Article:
Got a tip for us? Share it...

CES 2013: Wearable Health and Fitness Tracker Roundup

Health monitoring products have recently seen a huge surge in popularity, with offerings like the Jawbone UP and the Nike Fuelband bringing consumer awareness to the connected devices.

Several different companies debuted new wearable fitness tracking devices at CES this year, including Fitbit, Fitbug, Withings, and BodyMedia.

Fitbit Flex


Fitbit, known for its tiny clip-on Fitbit One, announced the Fitbit Flex, which is a wristband that is similar in design to the Jawbone UP.

Like the Fitbit One, The waterproof Flex automatically counts calories burned, distance walked, and steps taken. It can also be used to record food intake and sleep quality, via an app.

Data is sent to a personalized website using Bluetooth Smart, and the band lasts between five and seven days on a single charge. The Flex will be available in Spring 2013 for $100.

Fitbug Orb


Fitbug (via Engadget) is a UK-based company that just debuted its new Fitbug Orb, a small, button-sized activity monitor.

The Orb measures steps taken, distance traveled, calories burned, and sleep quality. Like other offerings, the Orb allows for food recording. The Orb is designed to be worn in different accessories, like a belt clip, lanyard, fitness band, or sleep pouch.

Though the Orb has no display, it does use Bluetooth Smart to connect to the iPhone or the iPad. Fitbug's Orb will be available in Spring 2013 for $50.

Withings Smart Activity Tracker


Withings Smart Activity Tracker is a small, clip-on health monitor that is similar in design to the Fitbit One. It measures sleep quality, food intake, movement, and pulse rate, with a touch-sensitive front and a heart rate sensor in the back.

The Activity Tracker also uses Bluetooth Smart to connect to Withings' Health Mate app, and it comes with an estimated two week battery life. Withings Smart Activity Tracker is due before the end of March, and while no retail price has been announced, Withings says that the pricing will be in line with competing products.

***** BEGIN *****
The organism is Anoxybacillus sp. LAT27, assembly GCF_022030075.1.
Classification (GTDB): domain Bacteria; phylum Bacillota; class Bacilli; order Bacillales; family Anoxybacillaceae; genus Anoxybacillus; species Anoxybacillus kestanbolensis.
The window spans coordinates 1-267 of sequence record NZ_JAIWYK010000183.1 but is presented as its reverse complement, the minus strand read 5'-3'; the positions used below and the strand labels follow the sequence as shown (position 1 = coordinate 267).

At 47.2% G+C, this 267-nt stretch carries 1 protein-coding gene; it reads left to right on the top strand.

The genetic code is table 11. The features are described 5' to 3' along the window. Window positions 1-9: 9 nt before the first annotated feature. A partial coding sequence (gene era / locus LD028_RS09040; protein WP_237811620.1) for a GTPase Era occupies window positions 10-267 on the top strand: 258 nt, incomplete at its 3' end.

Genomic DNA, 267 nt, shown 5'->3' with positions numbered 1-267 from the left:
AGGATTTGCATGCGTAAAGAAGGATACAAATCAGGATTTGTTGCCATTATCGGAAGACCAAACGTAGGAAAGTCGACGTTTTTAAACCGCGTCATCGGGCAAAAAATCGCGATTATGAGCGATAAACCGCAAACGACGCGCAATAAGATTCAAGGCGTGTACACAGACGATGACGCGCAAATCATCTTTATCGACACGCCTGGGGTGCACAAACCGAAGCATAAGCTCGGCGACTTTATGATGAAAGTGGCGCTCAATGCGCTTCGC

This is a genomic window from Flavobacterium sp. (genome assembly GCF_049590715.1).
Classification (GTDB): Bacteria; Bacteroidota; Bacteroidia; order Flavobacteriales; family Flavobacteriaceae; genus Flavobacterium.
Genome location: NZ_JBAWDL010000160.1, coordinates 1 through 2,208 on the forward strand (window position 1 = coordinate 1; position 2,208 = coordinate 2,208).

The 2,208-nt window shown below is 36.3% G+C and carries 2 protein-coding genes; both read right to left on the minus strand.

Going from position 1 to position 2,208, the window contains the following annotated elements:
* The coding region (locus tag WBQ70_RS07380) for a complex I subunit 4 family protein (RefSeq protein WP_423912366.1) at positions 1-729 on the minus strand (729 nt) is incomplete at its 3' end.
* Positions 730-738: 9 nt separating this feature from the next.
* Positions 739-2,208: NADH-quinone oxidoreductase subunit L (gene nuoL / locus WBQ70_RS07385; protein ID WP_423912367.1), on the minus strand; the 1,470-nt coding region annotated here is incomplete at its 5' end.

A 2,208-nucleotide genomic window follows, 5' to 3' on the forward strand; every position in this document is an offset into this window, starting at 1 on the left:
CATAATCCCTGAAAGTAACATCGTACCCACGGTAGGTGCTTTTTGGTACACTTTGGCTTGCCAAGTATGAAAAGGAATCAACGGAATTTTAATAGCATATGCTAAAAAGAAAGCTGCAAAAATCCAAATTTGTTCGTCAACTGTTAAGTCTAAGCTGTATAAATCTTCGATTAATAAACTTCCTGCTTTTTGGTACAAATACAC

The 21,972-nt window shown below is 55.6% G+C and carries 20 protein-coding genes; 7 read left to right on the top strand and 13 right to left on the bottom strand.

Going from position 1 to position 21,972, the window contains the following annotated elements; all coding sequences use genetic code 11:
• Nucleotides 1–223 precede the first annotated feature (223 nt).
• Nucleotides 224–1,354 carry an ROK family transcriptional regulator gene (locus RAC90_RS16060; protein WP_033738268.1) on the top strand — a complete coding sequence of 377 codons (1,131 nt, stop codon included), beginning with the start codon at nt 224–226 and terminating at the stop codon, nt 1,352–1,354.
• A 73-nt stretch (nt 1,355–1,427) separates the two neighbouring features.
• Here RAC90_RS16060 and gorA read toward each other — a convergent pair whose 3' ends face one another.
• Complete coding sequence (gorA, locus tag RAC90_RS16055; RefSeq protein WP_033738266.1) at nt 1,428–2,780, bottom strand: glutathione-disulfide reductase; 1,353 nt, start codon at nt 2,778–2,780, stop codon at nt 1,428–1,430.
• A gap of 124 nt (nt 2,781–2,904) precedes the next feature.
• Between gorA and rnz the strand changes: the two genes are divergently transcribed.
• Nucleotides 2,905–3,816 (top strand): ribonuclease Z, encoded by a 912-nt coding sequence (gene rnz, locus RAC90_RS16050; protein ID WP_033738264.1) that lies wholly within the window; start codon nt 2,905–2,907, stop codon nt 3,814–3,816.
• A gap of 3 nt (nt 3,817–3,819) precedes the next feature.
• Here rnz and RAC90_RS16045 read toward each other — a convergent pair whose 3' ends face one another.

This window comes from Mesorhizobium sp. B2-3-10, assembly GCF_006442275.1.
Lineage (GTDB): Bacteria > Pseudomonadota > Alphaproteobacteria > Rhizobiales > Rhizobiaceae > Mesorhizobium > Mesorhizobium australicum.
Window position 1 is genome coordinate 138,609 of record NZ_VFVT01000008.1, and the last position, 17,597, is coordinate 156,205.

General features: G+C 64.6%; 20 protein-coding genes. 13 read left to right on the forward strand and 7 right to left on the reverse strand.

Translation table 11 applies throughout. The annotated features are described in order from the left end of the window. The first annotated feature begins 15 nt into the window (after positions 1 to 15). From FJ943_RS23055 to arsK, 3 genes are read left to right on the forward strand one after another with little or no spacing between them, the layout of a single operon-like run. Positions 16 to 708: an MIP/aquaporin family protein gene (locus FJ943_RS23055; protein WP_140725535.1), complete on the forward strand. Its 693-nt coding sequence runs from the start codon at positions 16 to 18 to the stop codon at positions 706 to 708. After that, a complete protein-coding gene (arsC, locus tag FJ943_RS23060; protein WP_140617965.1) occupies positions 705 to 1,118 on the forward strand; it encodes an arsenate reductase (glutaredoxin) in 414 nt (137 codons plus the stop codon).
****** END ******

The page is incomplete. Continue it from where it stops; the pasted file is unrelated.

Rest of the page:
BodyMedia CORE 2


BodyMedia CORE 2 is the second iteration of BodyMedia's popular health and fitness tracking band. Like the prior version, the Core 2 captures 5,000 data points per minute, measuring calories burned, exercise intensity, and sleep patterns. It has a three-axis accelerometer in addition to heat flux and galvanic skin response sensors.

The quarter-sized device is designed to fit into a range of fashion-oriented interchangeable straps and cuffs, and connects to BodyMedia's existing apps and web portal using Bluetooth Smart.

The BodyMedia CORE 2 will launch in August of 2013, with additional faceplates, straps, and cuffs coming at a later date. Pricing information is not yet available.

Top Rated Comments

(View all)

Posted: 20 months ago

So if an older person were to fall, and have their heart rate drop below a predetermined rate (e.g. 50 bpm) it could send someone a text/email/tweet/phone alarm to get them checked on.


I've fallen and I can't get up!
Rating: 4 Votes
Posted: 20 months ago
I like the smiley in the upper right:

Rating: 3 Votes
Posted: 20 months ago
I was looking for crystallized coverage of these devices, how about a chart next? ;)
Rating: 2 Votes
Posted: 20 months ago

That's a comment in poor taste. I hope that no one in your family or circle of friends ever find themselves in a situation where one of this devices could save their life.


Apologies. No offense meant. I was hearkening back to a bunch of ads that received their fair share of ridicule back in the day because they were poorly executed, not because the message was worthy of ridicule. These was another one about the same time with Patrick, who took out life insurance. I appreciate the actual benefits of such a thing.
Rating: 1 Votes
Posted: 20 months ago
Really want this for my parents, want to see some reviews.
Rating: 1 Votes
Posted: 20 months ago
Added features such as heart rate with text/phone/email/etc alarm and the like would be useful too. So if an older person were to fall, and have their heart rate drop below a predetermined rate (e.g. 50 bpm) it could send someone a text/email/tweet/phone alarm to get them checked on.
Rating: 1 Votes
Posted: 20 months ago
Shame none have audio controls

Anyone involved in any avtive sport listening to music doesn't want to stop what they are doing to change track or adjust volume.
Rating: 1 Votes

[ Read All Comments ]